Man viewing analytics
So you have analytics set-up for your site – but now what? Consistently evaluating your analytics data will help you to better understand your website’s audience and adjust your marketing strategies and objectives as necessary. Analytics reports provide valuable insight into a website’s strengths and weaknesses, and can help you to pinpoint the areas on your website that could benefit from improvements.

This article will help get you started analyzing your website’s data by providing interpretations of common analytics statistics, such as: audience demographic, returning visitors, traffic sources, keywords, page views, visit duration, exit rate, and user technology. It will focus specifically on Google Analytics, one of the most popular choices for web analytics.


Before diving in to interpreting your data, you’ll need to set some Goals for your website. Goals will help you to monitor how successfully your website is meeting your objectives by tracking Goal conversions. As Google explains, “a Goal conversion occurs once a user completes a desired action on your site, such as a registration or download.” So, you must determine what a successful visit to your site should entail, and set up your Goals accordingly. For example, you may set a Goal that tracks purchases from your website, or how much time a user spends on a page. Once your Goals are set, you can use your analytics data to determine what aspects of your website are successful, and what areas need to be improved to better support your objectives.

Audience demographic

Google Analytics can tell you all kinds of facts about your website visitors: geographic location, age, gender, and more. Take a close look at these statistics, and determine if they align with your website’s target audience. If not, adjust your site to attract the right demographic. For more information about understanding your audience, check out our post on developing audience personas.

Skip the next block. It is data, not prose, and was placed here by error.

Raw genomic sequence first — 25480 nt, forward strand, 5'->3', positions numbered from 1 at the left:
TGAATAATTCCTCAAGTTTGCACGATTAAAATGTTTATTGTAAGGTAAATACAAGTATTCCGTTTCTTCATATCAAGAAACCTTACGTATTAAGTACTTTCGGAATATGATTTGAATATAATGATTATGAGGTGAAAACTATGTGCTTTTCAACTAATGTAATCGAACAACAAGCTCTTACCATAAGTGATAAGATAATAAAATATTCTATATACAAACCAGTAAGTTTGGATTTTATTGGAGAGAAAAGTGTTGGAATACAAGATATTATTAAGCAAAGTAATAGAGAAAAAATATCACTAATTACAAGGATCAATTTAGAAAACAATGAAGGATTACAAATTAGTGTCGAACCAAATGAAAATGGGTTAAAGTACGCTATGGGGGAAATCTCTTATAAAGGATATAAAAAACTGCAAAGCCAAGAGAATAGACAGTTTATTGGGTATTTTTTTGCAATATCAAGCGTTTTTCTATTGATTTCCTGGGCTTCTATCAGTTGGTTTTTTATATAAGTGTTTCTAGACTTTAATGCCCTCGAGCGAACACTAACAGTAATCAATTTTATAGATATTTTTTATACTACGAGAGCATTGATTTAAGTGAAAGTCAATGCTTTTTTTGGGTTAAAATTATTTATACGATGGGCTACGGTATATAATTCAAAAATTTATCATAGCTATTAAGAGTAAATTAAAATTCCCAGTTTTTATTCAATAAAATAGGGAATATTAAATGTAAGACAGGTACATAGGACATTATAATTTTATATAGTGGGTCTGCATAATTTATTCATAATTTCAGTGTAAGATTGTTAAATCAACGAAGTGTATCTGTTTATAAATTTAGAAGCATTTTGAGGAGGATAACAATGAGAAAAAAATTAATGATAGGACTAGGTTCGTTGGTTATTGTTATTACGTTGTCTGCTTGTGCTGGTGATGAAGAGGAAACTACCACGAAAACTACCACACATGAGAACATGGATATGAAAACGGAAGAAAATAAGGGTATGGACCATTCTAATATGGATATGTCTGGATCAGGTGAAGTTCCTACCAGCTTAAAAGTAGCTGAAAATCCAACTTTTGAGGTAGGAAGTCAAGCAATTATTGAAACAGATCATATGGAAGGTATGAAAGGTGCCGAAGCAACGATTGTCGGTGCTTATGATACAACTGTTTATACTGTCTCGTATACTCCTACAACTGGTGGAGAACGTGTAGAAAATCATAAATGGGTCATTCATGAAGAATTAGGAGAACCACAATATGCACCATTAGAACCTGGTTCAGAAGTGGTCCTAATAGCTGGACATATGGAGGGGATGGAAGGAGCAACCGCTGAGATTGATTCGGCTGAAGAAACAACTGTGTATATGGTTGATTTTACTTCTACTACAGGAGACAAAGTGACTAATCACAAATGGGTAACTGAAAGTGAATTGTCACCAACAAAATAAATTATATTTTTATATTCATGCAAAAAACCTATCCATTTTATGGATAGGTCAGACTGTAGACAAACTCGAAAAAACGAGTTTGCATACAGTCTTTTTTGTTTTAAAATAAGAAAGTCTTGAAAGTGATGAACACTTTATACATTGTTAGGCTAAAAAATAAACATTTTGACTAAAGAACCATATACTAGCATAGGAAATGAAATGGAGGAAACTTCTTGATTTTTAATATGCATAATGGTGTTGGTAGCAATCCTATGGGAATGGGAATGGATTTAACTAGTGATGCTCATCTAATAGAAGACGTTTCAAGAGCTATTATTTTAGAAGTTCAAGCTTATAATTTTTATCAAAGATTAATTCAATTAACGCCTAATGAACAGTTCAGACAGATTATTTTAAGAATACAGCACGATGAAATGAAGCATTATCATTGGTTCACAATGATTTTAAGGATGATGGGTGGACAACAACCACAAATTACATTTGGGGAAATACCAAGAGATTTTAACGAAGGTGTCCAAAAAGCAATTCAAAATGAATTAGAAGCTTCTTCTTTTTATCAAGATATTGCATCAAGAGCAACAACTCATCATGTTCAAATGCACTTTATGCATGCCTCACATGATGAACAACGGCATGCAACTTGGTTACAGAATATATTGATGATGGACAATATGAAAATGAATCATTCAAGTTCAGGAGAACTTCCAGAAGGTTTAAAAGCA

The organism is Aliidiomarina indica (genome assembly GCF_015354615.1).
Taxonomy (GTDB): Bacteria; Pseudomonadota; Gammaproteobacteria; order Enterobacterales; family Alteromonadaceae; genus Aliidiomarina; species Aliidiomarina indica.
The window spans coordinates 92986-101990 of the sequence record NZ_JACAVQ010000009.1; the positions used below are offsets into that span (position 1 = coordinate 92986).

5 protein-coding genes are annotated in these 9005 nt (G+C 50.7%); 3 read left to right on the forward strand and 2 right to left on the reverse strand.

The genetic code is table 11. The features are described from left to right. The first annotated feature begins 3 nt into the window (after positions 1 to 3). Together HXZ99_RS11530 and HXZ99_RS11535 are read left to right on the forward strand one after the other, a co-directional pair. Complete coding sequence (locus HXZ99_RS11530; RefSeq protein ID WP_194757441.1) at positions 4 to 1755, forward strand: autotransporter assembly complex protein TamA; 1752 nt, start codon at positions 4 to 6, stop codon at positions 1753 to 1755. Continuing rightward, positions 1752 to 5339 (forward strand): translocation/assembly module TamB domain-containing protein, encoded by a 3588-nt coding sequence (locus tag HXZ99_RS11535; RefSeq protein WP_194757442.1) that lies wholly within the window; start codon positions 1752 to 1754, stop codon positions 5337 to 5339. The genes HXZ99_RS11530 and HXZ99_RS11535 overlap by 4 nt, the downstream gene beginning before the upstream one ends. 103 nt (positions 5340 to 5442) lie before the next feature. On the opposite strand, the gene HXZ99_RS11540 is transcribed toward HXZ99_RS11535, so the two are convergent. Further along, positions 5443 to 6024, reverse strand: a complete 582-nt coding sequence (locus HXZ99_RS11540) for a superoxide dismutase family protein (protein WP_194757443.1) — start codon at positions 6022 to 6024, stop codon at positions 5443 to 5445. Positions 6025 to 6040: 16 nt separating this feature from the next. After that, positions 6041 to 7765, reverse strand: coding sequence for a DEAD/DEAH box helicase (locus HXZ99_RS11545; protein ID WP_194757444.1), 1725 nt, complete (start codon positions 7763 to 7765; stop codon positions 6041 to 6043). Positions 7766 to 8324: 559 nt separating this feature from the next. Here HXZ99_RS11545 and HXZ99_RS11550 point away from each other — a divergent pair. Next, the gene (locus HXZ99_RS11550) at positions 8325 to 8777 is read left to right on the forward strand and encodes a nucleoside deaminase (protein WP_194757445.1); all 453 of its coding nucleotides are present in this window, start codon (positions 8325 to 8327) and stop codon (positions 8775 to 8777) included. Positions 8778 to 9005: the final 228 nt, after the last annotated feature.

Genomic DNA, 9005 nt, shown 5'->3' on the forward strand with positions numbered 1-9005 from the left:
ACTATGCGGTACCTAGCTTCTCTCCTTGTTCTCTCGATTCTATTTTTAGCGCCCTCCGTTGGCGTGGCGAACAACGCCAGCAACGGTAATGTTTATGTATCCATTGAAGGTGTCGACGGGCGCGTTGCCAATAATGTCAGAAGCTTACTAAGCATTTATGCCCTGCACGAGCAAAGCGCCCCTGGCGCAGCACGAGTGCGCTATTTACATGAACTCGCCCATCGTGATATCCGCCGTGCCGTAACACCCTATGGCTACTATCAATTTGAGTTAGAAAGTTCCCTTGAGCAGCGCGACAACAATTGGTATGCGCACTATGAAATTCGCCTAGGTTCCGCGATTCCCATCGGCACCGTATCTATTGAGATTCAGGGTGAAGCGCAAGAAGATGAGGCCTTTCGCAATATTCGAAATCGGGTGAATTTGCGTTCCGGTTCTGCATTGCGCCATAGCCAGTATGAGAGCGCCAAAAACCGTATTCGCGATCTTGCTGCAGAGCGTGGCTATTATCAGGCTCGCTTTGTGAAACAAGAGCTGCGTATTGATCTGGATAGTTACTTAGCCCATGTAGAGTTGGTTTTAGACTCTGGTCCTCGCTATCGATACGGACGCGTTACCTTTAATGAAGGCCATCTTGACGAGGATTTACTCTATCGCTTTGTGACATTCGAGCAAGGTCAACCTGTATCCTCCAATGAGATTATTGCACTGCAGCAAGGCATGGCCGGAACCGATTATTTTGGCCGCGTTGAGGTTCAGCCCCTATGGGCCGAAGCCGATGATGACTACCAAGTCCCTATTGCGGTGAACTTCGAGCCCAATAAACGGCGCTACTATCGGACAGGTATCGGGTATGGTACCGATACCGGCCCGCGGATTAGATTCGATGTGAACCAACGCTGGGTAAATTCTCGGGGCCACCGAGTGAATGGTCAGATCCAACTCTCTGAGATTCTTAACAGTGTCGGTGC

Returning visitors

If your goal is to keep users frequently visiting your website, then the amount of returning visitors is a useful piece of data. If you don’t have a high number of returning visitors, first narrow down what aspect of your site is the culprit. Sometimes, this is a result of users being driven away by design flaws such as a poor navigation or a confusing layout, requiring improvements to the website’s design. Other times, it’s caused by lack of engaging content on the website. One way remedy this is to increase the amount of dynamic content. For example, implementing a blog or a news area that is frequently updated will increase the chance of a user consistently coming back for new content.

Traffic sources

Google Analytics can tell you how users are getting to your site. They might be going there directly, finding your website in search engines, or following links on social networks or other websites. This information will help you to determine if one of these sources is not generating enough traffic, thus showing you where to focus your efforts. For example, if you find that you are not getting many users coming to your website from search engines, you might need to improve your website’s search engine optimization. Or, if you find that a large number of users are coming from social networks such as Facebook, consider focusing your efforts on promoting your website through social media.

Search keywords

Another key web traffic statistic that Google Analytics generates is what keywords users are searching for to get to your site. It’s important to evaluate this list and determine if you are targeting the appropriate keywords in your content. If any of your major keywords are missing from this list, investigate why users are not getting to your site using those search terms.